”No way, Shane Jones is a pro mining neo-liberal apologist for slavery at sea, if a right wing pro business Maori is meant to encapsulate Tino Rangatiratanga, then any sort of social justice and equity for the vast majority of Maori struggling to survive will continue to elude us”, unquote,

        Thank you Ana, M.Godfrey, i half inched that off of the link you gave and i think that such a position as what Ana takes is probably as close as you are going to get to a general consensus of how Shane Jones is viewed by the majority of commenters here at the Standard,

        In my opinion, what could the average Maori expect to gain by having Shane Jones in the top 3 of a Labour Government, NOTHING, Shane Jones is FOR one thing and one thing alone, the advancement of Shane Jones full stop,

        Do you buy into the ‘Shane Jones smoko room Bro’ bullshit??? i certainly don’t and i find such creepy dishonesty where Jones tries to ‘market himself’ as something He is not and never has been as a snide denigration of Maori intelligence by Him,

        You would, in your blogs, do Maori a far greater service by urging all Maori to look behind the ‘image’ and spell out the actual bread and butter gains that Maori might make when supporting any particular person or Party,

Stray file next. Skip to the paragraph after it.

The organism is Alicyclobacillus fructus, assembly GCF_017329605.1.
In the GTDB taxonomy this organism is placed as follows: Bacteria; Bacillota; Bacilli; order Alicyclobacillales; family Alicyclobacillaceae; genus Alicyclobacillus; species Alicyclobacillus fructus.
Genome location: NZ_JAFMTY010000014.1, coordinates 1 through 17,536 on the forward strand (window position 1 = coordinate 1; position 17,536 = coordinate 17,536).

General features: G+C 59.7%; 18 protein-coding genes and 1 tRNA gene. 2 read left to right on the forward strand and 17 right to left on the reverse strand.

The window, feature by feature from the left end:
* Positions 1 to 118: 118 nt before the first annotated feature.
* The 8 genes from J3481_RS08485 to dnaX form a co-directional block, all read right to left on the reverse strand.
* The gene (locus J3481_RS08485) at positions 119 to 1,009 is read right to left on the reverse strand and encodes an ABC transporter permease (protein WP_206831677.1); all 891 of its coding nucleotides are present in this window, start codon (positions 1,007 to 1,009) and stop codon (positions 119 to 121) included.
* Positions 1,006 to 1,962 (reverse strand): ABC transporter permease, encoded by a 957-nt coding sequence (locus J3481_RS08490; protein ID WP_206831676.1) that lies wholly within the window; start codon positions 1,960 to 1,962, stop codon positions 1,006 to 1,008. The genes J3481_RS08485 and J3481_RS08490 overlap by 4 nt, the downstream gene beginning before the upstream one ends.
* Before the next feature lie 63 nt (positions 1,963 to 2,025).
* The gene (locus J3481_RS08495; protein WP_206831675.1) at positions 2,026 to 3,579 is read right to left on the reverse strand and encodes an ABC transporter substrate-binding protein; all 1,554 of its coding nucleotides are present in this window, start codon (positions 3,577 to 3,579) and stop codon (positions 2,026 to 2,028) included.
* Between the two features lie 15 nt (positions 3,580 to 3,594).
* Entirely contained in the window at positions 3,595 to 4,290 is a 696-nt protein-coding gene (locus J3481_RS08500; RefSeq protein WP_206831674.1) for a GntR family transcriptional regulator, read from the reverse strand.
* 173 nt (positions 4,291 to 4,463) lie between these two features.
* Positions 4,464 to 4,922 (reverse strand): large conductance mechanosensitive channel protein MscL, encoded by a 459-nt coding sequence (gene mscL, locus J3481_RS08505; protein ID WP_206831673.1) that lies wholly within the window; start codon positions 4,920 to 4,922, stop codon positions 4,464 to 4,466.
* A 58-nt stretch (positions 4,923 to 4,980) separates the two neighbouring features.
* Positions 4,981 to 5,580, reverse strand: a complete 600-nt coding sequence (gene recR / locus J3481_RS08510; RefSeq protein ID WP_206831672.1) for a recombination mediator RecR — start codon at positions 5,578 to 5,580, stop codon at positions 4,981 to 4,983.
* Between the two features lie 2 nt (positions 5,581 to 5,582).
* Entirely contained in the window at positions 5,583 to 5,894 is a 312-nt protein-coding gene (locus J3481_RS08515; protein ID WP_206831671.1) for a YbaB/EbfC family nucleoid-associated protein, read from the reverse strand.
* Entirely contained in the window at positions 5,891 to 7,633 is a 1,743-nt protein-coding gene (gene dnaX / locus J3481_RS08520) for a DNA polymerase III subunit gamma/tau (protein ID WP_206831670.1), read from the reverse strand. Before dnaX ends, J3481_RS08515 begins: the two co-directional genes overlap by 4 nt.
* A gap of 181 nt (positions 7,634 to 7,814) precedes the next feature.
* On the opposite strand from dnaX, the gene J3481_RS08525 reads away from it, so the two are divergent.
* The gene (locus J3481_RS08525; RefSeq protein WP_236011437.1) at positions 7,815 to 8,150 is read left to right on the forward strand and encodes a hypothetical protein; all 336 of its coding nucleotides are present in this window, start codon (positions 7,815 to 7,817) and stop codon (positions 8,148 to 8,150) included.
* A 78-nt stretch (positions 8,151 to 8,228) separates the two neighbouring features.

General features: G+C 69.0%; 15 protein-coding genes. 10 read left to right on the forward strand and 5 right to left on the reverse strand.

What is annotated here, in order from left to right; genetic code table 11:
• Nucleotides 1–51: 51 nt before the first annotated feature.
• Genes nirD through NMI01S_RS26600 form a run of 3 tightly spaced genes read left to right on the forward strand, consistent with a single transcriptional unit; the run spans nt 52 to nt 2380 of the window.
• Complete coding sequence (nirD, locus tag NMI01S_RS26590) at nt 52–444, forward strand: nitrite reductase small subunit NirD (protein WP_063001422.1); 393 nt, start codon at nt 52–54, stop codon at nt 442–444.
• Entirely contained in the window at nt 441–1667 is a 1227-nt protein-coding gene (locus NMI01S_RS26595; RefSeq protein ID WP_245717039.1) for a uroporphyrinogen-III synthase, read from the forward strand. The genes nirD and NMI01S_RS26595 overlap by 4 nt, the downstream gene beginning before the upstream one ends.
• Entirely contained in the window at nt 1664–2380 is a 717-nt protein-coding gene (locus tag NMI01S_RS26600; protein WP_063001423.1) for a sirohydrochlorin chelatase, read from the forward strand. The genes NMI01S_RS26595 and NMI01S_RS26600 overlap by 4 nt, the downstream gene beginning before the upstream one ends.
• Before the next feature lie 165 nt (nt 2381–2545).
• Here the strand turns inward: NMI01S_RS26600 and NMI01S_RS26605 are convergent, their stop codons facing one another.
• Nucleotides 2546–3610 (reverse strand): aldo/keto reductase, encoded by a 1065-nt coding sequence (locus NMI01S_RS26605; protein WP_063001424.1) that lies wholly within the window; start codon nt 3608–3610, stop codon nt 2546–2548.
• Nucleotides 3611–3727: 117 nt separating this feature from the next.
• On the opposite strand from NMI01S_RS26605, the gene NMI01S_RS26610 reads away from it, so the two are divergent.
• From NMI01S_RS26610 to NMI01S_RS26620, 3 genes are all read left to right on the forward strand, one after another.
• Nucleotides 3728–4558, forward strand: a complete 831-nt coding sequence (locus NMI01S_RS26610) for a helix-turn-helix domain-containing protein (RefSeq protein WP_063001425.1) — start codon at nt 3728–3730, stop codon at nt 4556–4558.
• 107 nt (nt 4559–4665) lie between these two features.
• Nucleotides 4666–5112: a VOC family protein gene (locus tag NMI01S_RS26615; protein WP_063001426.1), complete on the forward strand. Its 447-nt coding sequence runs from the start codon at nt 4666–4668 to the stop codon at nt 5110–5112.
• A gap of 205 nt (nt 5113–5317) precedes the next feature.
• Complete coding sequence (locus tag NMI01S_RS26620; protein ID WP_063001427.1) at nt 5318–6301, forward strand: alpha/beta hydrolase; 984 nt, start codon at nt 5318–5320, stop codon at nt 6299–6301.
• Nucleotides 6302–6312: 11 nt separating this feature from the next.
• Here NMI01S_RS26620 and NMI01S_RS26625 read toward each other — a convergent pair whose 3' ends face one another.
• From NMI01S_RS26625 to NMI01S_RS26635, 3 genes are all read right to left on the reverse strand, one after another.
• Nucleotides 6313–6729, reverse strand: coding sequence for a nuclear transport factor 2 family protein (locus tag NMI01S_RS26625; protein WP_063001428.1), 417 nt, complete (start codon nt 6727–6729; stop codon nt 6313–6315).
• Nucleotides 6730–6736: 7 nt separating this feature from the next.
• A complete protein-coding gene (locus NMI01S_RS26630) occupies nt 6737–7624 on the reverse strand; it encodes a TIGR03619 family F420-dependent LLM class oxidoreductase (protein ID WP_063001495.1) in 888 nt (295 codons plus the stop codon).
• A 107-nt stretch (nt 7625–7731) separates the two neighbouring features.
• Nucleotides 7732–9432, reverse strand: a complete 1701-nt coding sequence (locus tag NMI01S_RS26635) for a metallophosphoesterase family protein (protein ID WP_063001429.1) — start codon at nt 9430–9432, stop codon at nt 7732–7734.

Simply supporting Jones because He is a Maori is an open invitation to again have Maori aspirations shat heavily upon which has occurred far too often in modern New Zealand politics in recent times…

    • lurgee 6.4

      Not sure how this is cheerleading:

      Despite some in the media fawning over Jones, he hasn’t got a bolter’s show of winning. Jones knows he’s third.

      It’s a fairly straighforward description of the candidate and campaign. It’s a good picture acknowledging Jones’s strengths which are not Or are you just not allowed to mention Shane Jones now, for fear of demeaning some (obviously very easily demeaned) women?

      The reality is all three candidates will expect meaty portfolios (put it away, Shane, not that meat) and will have earned it; it will also be politically expedient to maintain the ‘Refreshed, reunited’ message.

  7. Saarbo 7

    It does seem that Jones is more Cunliffe friendly than Robertson friendly. I just heard RNZ report say that Jones reckons most people who have voted for him have placed Cunliffe as their 2nd preference. And at Hamilton on Thursday he opened his presentation with a mihi to Cunliffe’s wife for the work she is doing on the roadshow. So he does have this going for him (IMHO)

    • karol 7.1

      Or is it just Jones seeing which way the wind is blowing, and getting onside of the person most likely to give him a shadow portfolio?

      • miravox 7.1.1

        A bit like Trev calling himself the ultimate utility player in his fluff piece on the Stuff site this morning.

        It screams ‘wiping the slate, pick me’.

      • bad12 7.1.2

        A grovelling attempt by Shane Jones to keep His front bench position in the Labour Caucus, of all the people currently Labour MP’s Jones is my first candidate for David Cunliffe to demote to the back bench,